How to use “some, any” & “much, many”
SOME & ANY
“Some” and “any” appears before uncountable nouns and countable in the plural.
There’s some milk in the fridge.
Is there any sugar left?
I need some new clothes.
We can use “some” or “any” when the quantity is not being specified.
“Some” appears in affirmative sentences:
There are some socks on the table.
I bought some potatoes.
Sometimes as an exception “some” may be used in questions – however, only when the affirmative answer is predicted.
Did you buy any mineral water?
(We don’t know the answer)Did you buy some mineral water?
(We expect an answer)
This type of use “some” appear mostly in offers and requests:
Would you like some tea?
Could you buy some wrapping paper?
“Any” appears in questions (except for situations described in the previous point):
Have you got any friends in Canada?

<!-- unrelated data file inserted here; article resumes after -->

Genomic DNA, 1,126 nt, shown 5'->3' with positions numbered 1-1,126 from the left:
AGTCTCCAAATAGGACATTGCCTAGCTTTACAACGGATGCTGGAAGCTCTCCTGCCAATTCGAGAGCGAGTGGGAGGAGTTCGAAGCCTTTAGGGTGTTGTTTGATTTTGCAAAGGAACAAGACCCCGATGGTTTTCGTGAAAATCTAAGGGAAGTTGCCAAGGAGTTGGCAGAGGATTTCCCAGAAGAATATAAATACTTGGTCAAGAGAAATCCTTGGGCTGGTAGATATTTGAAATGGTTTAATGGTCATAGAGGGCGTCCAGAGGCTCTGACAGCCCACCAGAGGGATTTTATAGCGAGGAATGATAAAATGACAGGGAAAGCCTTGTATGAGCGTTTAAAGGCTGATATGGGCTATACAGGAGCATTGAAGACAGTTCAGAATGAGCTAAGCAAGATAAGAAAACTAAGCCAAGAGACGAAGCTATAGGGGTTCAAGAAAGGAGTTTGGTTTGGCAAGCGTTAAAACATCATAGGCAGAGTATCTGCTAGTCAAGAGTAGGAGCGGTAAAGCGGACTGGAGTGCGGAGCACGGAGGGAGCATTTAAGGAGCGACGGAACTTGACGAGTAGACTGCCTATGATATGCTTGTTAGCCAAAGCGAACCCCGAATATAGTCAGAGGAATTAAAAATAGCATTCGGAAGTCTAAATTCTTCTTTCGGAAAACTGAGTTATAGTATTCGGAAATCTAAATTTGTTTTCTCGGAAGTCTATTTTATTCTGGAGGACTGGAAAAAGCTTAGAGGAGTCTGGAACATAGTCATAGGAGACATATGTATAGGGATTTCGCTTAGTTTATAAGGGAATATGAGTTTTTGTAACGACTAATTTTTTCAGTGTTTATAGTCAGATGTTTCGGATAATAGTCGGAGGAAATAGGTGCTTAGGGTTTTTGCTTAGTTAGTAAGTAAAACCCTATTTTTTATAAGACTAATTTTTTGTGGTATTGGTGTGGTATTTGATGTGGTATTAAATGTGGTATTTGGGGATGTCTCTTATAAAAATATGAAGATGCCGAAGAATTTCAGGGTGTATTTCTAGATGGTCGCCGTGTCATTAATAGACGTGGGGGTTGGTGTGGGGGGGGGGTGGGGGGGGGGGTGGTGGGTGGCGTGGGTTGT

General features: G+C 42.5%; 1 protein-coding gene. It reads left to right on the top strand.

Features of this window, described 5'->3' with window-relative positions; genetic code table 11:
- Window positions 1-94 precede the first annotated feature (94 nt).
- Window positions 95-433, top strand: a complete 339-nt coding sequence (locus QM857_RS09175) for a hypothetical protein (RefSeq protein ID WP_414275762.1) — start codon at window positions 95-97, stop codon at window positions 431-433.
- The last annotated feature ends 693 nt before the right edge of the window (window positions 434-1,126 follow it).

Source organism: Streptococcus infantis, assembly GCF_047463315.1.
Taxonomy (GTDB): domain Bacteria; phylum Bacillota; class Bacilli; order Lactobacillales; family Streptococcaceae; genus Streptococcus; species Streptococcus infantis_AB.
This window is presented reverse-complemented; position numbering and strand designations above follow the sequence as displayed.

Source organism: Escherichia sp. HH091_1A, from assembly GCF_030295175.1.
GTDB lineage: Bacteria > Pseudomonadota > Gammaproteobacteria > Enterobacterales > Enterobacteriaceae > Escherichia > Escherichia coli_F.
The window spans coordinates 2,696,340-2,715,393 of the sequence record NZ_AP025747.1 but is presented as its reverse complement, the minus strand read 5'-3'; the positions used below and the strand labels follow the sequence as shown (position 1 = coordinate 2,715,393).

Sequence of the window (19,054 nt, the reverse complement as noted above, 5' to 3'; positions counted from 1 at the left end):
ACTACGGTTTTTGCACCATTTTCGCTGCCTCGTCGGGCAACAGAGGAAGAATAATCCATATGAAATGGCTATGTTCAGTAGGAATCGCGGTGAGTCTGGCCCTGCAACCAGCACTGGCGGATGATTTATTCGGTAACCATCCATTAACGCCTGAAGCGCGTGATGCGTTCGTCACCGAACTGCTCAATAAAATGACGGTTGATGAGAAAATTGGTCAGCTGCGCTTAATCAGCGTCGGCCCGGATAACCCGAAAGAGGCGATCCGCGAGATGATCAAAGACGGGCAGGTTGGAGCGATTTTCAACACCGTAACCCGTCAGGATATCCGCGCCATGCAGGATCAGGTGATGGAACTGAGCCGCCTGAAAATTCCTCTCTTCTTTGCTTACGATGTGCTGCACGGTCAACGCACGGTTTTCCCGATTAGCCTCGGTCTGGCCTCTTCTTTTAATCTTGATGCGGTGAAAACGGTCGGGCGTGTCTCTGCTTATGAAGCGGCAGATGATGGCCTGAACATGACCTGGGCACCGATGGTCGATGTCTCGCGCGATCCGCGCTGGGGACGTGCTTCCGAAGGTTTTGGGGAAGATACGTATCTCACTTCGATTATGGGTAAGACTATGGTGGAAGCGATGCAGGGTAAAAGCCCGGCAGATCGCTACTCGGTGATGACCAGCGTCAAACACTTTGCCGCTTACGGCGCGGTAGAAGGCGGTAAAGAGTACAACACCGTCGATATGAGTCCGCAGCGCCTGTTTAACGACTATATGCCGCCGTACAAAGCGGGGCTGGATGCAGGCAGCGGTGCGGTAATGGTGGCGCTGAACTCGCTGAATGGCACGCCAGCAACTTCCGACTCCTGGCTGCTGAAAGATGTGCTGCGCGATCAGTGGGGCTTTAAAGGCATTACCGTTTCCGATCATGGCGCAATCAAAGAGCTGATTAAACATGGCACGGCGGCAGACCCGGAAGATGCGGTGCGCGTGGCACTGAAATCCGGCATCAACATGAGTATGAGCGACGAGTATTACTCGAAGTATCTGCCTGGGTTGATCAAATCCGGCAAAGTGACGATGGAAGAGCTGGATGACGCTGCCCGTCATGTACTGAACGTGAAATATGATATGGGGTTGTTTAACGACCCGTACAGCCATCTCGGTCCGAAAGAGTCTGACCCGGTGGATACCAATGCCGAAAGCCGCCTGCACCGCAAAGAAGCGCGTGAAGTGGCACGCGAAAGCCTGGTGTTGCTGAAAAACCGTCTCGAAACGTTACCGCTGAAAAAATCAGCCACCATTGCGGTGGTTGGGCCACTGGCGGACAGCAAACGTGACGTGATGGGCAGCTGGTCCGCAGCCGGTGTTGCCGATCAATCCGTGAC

Are there any questions?
Sometimes “any” may also appear in the affirmative sentences:
You can come any time you want.
Pick any card.
“Some” appears mainly in affirmative sentences, whereas “any” in questions and negative sentences:
|somebody/ someone||Someone wants to speak to you, Mr Martin.|
|something||There’s something wrong with my computer.|
|somewhere||He lives somewhere in Kent.|
|anybody/ anyone||Is there anybody here?|
|anything||Anything else, sir?|
|anywhere||Did you go anywhere last summer?|
I can’t find it anywhere.
MUCH, MANY, A FEW, A LITTLE
MUCH & MANY
“Much” and “many” refer to a greater quantity.
“Much” appears before uncountable nouns, “many” describe countable nouns:
I haven’t got much time. My train leaves in 15 minutes.
Many women were waiting to see a famous actor.
A LITTLE & A FEW
“A little” and “a few” refer to little quantity.
“A little” appears before uncountable nouns, “a few” describe countable nouns:
Add a little salt to the salad.
A few members of the family leave their hometown each year.